New Carbondale dance class designed to teach tweens about mental health and emotional processing through movement
Last week was the first time Alissa Rae Hill, a movement teacher for Carbondale’s Dance Initiative with a background in pilates, met with her virtual Shake it Off dance class for tweens ages 9-13.
“I just think it’s so important, especially as a young person, to learn about mental health and how we can use our bodies and move them to feel better, to be able to process life … it’s this thing that we don’t necessarily talk about but we all have moments of struggle with mild depression or anxiety,” Hill said.
The class currently has three students enrolled, but Megan Janssen, Executive Director of the Dance Initiative, said enrollment will stay open until Jan. 29 in an effort to make these stress relief techniques as accessible as possible for local kids.
“We would allow students to sign up even after the first week, but after that we’d probably restrict it because Alissa and Claudia are trying to create like a safe space so they want everyone who is going to be there to be there within the first two weeks,” Janssen said.
The class is intended to have therapeutic elements and offer a safe space for students to share about their lives and provide tools on how to process difficult emotions. Hill said there will be a playful element to the class and times when the students shut off their cameras and find movement that helps them feel good without anyone else watching.
“Sometimes it’s just quiet and where everyone is going to shut off their screens, and I want you to move … don’t worry about being seen by someone else, just move for you,” Hill said.
Janssen said the hope is to emphasize confidentiality and the autonomy students have as much as possible. The class will also approach mental health in a way that is intended to not be intimidating but empowering for the kids as they become more familiar with mindfulness and techniques for processing emotions in a safe, physical way.
“(Alissa will teach) some quick ways using movement to be able to self-soothe if you’re really mad or really sad because your body sends such a loud signal … it’s a combination of it being fun and having fun music as well as really understanding how to tap into your body a little bit more,” Janssen said.
Claudia Pawl is the Spanish-language translator who will be co-teaching the class with Hill. Offering Spanish and English dialogue is another way to help expand the range of students who may be interested in enrolling.
“The class is bilingual, which means that the content is being interpreted in real time and everything said is said in both languages … I am a professional interpreter and as such, we are trained to not only convey the message but also sometimes to act as a cultural broker to ensure understanding on both sides is achieved,” Pawl wrote in an email.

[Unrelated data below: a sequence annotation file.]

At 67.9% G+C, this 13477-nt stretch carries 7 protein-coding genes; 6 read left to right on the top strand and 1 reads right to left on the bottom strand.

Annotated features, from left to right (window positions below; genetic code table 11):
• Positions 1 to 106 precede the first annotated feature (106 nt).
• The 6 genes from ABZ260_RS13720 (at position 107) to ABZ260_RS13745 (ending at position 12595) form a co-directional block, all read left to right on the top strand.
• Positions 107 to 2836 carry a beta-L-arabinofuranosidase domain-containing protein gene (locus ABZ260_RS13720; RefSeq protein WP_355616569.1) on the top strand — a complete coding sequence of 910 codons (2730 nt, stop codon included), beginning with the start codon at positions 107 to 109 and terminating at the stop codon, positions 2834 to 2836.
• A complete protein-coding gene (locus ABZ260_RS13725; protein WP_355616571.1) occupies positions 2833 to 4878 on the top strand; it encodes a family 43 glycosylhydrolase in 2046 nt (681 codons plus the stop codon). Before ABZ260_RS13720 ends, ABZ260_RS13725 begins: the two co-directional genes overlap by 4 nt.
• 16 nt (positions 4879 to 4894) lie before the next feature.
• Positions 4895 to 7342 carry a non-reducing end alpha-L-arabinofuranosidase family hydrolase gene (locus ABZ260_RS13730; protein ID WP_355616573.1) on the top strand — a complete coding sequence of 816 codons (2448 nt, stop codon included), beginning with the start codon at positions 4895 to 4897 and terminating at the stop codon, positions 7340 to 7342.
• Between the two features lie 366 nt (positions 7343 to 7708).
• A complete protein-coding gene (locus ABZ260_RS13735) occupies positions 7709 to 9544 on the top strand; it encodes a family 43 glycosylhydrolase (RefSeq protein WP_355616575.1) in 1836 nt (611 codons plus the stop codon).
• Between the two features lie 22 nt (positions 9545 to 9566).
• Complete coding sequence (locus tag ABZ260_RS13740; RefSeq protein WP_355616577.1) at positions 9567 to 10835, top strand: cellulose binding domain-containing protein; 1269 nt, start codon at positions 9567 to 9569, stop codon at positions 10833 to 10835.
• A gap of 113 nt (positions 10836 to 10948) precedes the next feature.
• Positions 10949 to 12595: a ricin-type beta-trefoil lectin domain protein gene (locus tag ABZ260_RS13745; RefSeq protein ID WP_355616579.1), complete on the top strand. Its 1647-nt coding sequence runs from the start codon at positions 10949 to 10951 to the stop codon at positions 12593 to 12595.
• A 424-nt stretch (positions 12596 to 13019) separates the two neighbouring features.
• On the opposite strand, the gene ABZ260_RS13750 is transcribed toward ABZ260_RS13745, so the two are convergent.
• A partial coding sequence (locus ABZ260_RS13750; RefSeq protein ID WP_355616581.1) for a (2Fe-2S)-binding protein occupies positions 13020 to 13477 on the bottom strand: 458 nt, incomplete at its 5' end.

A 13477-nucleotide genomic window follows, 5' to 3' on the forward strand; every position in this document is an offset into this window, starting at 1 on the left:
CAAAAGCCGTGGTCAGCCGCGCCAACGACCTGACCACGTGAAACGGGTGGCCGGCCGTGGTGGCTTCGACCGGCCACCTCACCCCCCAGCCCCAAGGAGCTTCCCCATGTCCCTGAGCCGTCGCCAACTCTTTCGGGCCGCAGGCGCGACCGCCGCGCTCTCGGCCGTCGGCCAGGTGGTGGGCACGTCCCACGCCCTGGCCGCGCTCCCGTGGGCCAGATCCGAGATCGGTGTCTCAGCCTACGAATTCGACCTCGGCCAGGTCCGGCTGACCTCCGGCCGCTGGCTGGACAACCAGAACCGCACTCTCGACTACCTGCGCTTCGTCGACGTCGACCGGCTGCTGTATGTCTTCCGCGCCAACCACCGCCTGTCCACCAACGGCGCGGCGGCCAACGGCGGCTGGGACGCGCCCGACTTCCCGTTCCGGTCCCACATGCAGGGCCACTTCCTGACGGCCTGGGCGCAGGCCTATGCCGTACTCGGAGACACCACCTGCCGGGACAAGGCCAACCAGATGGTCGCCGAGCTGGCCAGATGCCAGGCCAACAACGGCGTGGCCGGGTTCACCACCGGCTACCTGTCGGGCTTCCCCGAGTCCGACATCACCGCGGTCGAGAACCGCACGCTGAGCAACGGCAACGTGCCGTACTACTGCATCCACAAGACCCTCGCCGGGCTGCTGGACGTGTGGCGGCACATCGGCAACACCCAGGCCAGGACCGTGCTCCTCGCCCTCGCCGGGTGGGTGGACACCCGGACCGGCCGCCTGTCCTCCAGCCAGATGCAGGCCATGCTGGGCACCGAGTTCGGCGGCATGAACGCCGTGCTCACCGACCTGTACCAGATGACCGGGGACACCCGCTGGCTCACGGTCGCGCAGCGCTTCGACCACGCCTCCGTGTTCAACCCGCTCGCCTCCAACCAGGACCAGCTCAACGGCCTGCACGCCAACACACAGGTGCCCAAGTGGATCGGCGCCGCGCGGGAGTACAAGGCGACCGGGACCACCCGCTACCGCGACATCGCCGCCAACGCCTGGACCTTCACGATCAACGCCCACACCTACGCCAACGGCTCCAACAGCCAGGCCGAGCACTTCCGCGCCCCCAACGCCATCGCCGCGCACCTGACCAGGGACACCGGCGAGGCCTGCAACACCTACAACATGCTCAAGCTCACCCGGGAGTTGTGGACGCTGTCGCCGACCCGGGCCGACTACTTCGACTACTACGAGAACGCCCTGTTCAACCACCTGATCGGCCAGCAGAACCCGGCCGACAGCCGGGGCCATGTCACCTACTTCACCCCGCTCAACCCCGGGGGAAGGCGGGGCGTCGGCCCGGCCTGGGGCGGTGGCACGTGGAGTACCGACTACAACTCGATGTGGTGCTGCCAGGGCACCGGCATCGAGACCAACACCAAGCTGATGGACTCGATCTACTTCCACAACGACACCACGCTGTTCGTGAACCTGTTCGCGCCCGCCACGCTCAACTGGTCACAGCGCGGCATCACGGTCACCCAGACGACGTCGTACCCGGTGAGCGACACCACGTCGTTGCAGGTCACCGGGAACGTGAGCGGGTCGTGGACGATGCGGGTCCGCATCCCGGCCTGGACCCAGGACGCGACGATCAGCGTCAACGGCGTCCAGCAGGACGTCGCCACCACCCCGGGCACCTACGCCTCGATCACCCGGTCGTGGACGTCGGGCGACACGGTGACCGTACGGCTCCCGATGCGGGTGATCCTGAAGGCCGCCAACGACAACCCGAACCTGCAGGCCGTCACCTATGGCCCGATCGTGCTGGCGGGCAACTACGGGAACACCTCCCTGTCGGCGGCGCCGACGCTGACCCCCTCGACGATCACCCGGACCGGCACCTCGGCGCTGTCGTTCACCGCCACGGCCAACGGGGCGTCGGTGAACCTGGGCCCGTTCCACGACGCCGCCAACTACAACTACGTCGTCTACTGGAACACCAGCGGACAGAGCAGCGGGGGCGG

Mezcla Social Dance is a dance company owned by Pawl in its sixth year. The company’s primary focus is on Latin dances like Salsa, Bachata, Merengue, Cumbia and Brazilian Zouk, to name a few. Pawl will be teaming up with Hill to translate and include elements of these dances into the class.
“For the Shake It Off class students can expect weekly one hour classes primarily led by Alissa incorporating Pilates, yoga, guided movement, journaling and breath work with a sprinkle of fun Latin dance movement,” Pawl wrote.
Currently, only girls enrolled in the course but Hill said all people within the age range are welcome. Hill said the class will benefit everyone because although individuals’ brains and bodies work in different ways, mental health is a commonality shared by everyone and always has room for improvement.
“I feel like it’s open to humans,” Hill said. “This is a universal human thing we’re learning and talking about, and even though you might identify as a different gender than what’s primarily in the class right now, you still have a brain, your mental health is still important, and when we come together in this way there’s a way we can build awareness and compassion for ourselves and for each other.”
There is no enrollment cap for the class, but it will close within the second week in order to maintain a consistent environment, Janssen said. Scholarships are also available for students and Janssen said the Dance Initiative does not want to turn away anyone who may be interested.
“It’s a really particular age when kids are starting to move towards adulthood and being teenagers. (They’re starting to have) strong opinions and (are) learning more about their identity, and really I think needing a variety of tools to help express themselves … it feels like a really important age,” Janssen said.
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